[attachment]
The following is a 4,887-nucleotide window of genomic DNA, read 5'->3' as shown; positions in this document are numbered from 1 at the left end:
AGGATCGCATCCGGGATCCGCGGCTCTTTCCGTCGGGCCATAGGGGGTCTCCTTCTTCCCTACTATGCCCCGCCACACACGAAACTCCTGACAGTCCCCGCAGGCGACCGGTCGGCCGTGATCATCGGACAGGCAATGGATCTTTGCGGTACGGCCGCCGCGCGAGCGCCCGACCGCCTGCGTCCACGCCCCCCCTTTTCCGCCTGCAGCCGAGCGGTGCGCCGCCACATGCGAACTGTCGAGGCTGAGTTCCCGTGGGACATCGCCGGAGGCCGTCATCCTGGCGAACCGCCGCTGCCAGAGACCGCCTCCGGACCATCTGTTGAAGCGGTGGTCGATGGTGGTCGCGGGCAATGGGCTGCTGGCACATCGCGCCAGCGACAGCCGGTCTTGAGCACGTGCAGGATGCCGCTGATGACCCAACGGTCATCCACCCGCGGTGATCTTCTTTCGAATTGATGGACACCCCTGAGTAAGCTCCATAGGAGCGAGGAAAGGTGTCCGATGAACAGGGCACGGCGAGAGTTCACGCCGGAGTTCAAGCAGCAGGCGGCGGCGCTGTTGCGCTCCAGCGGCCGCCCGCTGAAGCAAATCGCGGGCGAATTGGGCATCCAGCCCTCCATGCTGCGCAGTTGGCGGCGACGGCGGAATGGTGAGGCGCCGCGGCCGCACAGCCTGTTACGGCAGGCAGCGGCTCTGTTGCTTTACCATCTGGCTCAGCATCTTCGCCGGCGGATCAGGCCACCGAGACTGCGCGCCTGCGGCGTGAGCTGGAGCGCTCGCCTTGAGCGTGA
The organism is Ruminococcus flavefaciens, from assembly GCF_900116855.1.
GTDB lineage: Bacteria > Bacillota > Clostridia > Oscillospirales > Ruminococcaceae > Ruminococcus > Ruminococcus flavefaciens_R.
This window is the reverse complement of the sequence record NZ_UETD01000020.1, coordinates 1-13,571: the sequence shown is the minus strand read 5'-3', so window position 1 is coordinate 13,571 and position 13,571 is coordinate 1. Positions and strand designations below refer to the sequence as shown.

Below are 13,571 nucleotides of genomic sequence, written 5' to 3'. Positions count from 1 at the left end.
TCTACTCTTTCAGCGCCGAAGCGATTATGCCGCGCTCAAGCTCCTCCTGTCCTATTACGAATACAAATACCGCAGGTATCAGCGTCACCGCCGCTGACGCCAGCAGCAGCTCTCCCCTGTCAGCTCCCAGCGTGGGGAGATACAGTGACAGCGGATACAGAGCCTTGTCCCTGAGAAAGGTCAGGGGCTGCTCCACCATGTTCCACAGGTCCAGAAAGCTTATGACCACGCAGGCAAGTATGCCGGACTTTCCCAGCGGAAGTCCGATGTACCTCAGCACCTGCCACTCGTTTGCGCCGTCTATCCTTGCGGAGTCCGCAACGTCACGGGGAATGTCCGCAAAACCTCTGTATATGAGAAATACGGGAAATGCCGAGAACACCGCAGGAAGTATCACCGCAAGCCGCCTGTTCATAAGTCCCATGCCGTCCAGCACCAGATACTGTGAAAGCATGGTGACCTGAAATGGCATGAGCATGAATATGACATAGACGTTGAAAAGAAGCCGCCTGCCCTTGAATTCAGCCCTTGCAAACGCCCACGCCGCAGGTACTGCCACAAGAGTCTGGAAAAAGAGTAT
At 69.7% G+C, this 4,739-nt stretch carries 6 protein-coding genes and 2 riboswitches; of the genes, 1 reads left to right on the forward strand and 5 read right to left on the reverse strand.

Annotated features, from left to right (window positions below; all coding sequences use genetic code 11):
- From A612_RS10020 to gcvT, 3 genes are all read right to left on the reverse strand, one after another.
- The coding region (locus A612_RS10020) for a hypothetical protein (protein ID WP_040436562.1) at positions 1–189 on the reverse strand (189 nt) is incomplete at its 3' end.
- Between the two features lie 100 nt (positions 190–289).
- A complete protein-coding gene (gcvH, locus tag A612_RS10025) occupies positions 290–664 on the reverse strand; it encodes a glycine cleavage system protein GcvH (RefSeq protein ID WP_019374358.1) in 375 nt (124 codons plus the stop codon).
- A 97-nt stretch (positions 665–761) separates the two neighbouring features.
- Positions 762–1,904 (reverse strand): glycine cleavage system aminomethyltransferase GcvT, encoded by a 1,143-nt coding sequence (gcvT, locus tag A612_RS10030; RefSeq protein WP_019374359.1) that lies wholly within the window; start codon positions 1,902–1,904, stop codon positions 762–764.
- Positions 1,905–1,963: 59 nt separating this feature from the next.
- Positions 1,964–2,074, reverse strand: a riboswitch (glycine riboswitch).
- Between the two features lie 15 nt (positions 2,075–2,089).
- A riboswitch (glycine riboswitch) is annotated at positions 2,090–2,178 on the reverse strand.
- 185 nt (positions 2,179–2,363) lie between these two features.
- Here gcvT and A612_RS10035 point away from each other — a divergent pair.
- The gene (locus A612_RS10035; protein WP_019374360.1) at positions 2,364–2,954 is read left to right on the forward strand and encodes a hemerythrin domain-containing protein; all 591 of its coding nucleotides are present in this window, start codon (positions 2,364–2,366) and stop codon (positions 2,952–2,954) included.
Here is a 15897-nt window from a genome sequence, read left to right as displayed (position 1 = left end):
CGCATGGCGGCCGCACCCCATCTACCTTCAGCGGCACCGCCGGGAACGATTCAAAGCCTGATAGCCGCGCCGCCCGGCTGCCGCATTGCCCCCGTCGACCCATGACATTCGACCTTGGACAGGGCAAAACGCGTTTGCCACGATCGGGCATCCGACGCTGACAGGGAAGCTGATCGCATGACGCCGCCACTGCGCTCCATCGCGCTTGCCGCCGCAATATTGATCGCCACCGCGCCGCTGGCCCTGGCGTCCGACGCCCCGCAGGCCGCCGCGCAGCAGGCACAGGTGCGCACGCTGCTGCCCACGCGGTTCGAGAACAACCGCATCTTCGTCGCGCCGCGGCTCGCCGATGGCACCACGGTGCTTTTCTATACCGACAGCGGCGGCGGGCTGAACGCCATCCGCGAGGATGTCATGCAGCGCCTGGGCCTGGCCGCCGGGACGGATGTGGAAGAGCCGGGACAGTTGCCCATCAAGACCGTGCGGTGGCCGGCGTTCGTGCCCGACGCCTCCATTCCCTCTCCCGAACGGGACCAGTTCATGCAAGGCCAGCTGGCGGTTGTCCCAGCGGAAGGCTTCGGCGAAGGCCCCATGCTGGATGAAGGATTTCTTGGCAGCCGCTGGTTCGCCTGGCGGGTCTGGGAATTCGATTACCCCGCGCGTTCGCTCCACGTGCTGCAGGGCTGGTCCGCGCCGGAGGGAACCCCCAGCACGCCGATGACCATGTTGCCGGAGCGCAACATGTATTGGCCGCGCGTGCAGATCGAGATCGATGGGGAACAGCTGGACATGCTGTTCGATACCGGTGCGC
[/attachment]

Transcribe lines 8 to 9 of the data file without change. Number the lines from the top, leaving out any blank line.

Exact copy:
At 69.7% G+C, this 4,739-nt stretch carries 6 protein-coding genes and 2 riboswitches; of the genes, 1 reads left to right on the forward strand and 5 read right to left on the reverse strand.

Annotated features, from left to right (window positions below; all coding sequences use genetic code 11):